South to Alaska
A Fork in the Road

Van Dyke Logging Camp to Lake Kitwancool

September 26th, 2014

What happened…

Andrew writes: There was an eerie fog last night. It made for some strange noises from outside, and at some point in the middle of the night, I was voluntold to go investigate. Everything turned out OK, and most of the noises were from rain hitting various parts of the ground and the building, and I was left thinking that we really lucked out by setting up the tent inside the old weigh station.

Morning came quickly, and we were up at about 8am. Amanda took care of the tent and I decided to make a fancy breakfast which included fried tortillas, scrambled eggs with cheese, and oatmeal. I’m really going to enjoy it in a few days when we can shop every 2-3 days. This will allow me to start buying fruit and vegetables, and to make some really fun, fresh, creative meals for us.

The terrain today was weird. I somehow have it in my head from an elevation profile I saw a few weeks ago, that we should be going mostly downhill. The terrain in the morning was rolling, with a tailwind, but then in the afternoon it shifted to a pretty constant 2-3% uphill, with a headwind to boot. The sun was shining though, so I decided we’d end the day early to take advantage of some R&R by a lake we found.The flip side of the coin I guess is that by taking these easy days, we increase the likelihood of a rainy day in the future, particularly at this time of year. You know what? After being cold for so long, I’ll take my chances.

We got all setup at the lake by 5pm and I even went in for a bit of a dip. My friend Sven would LOVE a lake like this I’m sure. It’s big, warm, and in the middle of nowhere.

Amanda and I have continued to talk about whether or not we should goto Jasper or not. I feel like it is something I want to do because of the challenge it represents; the altitude, the weather, I think all of it will pay off with incredible scenery. I also look forward to seeing and spending more time with some of the Warmshowers hosts I met in April. Back then I was in a real hurry and hardly had any time to shower, let alone talk to these cyclists about their travels and dreams, and now I have all the time in the world.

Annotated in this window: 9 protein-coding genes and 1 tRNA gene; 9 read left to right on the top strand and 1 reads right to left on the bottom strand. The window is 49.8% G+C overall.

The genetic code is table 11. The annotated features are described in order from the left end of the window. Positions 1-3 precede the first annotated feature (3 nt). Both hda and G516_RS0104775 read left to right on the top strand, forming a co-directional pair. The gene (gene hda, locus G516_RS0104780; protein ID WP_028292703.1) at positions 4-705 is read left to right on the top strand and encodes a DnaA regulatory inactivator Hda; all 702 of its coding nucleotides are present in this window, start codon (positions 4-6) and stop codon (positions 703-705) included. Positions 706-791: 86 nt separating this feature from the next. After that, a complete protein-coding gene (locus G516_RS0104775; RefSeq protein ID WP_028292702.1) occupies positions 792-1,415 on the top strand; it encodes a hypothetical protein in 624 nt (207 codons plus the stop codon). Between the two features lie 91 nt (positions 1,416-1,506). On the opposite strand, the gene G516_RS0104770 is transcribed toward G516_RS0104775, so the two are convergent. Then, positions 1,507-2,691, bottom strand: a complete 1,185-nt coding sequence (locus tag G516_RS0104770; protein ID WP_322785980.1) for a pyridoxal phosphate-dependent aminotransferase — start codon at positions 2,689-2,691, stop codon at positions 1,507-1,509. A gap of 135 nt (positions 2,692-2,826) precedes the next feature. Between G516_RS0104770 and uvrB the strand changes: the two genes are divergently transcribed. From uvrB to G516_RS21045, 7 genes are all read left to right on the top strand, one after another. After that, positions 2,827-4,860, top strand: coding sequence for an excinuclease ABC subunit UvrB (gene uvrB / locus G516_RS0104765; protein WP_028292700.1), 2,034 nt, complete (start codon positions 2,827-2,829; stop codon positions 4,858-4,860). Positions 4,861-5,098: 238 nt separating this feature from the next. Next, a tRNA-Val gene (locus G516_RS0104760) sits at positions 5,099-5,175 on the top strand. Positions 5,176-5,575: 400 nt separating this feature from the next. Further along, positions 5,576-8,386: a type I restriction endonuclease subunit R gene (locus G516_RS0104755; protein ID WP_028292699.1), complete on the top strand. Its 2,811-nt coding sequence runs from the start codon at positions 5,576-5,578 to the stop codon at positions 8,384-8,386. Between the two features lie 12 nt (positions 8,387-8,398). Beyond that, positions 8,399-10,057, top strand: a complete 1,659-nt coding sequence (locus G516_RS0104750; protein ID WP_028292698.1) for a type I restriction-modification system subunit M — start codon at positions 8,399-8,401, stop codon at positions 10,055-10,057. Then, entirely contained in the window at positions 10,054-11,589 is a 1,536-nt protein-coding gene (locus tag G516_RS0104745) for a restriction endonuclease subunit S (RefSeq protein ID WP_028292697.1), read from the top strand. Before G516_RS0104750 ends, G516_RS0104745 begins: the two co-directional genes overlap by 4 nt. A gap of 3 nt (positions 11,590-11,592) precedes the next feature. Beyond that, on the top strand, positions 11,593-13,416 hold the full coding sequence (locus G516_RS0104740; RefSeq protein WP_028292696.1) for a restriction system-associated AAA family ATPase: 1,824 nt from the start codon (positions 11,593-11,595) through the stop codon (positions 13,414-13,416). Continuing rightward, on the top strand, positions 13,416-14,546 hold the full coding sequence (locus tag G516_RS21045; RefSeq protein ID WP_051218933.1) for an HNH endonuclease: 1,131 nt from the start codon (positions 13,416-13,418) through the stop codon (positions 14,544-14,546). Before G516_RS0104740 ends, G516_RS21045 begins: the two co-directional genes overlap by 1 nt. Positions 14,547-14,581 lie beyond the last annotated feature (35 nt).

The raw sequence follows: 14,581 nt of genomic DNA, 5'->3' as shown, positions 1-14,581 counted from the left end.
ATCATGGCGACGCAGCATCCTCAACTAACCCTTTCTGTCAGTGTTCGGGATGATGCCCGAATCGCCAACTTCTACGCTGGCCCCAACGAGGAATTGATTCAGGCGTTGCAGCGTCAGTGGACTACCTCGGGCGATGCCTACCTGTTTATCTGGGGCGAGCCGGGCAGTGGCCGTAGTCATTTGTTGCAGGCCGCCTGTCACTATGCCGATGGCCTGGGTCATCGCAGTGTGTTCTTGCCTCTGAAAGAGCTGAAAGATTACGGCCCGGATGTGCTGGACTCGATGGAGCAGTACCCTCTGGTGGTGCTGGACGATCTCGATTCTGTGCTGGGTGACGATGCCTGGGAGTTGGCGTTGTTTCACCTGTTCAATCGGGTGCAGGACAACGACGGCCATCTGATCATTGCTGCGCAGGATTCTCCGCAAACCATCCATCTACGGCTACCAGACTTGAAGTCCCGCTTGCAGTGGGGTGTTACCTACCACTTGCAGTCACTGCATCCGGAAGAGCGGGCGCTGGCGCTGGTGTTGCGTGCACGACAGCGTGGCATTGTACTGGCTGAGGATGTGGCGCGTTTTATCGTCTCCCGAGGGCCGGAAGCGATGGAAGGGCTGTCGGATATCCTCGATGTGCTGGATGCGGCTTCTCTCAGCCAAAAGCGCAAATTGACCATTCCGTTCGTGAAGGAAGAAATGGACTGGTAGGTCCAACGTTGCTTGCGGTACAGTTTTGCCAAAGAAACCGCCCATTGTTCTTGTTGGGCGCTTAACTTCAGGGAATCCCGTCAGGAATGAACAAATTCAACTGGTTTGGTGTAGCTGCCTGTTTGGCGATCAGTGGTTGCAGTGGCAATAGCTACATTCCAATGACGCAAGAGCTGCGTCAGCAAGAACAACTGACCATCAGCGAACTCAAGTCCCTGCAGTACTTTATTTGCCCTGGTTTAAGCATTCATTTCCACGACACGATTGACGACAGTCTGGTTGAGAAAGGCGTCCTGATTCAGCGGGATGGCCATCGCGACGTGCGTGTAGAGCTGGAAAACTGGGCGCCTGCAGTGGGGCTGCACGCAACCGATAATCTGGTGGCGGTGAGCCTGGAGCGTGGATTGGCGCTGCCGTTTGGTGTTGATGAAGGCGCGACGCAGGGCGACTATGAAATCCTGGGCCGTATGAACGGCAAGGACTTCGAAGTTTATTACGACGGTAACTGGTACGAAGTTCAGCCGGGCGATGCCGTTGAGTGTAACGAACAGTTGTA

On the flip side of things, I know Amanda gets really unhappy when the thermometer dips too low. Today she said she would rather just be on a beach someplace warm. We have been thinking about taking a ferry from Prince Rupert to Port Hardy on Vancouver Island. There are some really positive aspects to this decision; we could stop in Nanaimo for Thanksgiving Dinner with my Aunt Pat and Uncle Des. Grandpa is there too. The weather should be a lot milder, and we could take a ferry from Victoria to Port Angeles, and then cycle around the Olympic Penninsula, something we didn’t do the last time we rode down the coast. Finally, we would be on semi-familiar territory, and it could be really nice weather in the few weeks it would take for us to get south of San Francisco.

Whatever we decide, I’m just happy to be cycling, I’m happy to have my loving wife and best friend with me, and I’m happy to be out in the world doing things at my own pace; instead of having the pace dictated to me by the life around me.

Amanda writes:We didn’t set the alarm and got up later than normal. That was okay by me because we still got up before 8am. We had a really nice big breakfast and we’re on the road by 10 a.m. Andrew had joked and said we’d ride 220 kilometres to Smithers today and I mentioned Kitwanga would be good at 100 K. I figured that was reasonable as we had both mentioned it when we were riding later yesterday that Kitwanga would be a good destination. It had a campground, showers, a grocery store and laundry.

In the morning we had nice downhills and an awesome tail wind. I decided now was as good a time as any to bring up our discussion about what direction we were going to head in. And boy I somehow wish I hadn’t. The winds changed as did the terrain. Suddenly we were climbing constantly and a headwind picked up. Our conversation about which direction to go in went about the same way. We are totally not on the same page.

It seems that Andrew has declared that every decision he makes is for my benefit and to make me happy. Combine this with his new found rules of he doesn’t ride more than 100 kilometres in a day, or past 6pm or longer than 6 hours. I’m so confused. I’m left thinking we need to figure this out and come to compromise because I married a man who makes himself happy first; that’s one of the reasons I married him. Don’t get me wrong, I’m a princess and love it when he makes choices to benefit me but we just need to work some things out. I’m hoping a nice dinner will help because stopping just 30K shy of Kitwanga was not what I had in mind tonight. I’m sure we’ll figure it out and who knows which direction we’re headed. I’ll just be glad to be cycling with Andrew, even if we’re arguing every step of the way.

Today’s Photographs

South to Alaska
A Fork in the Road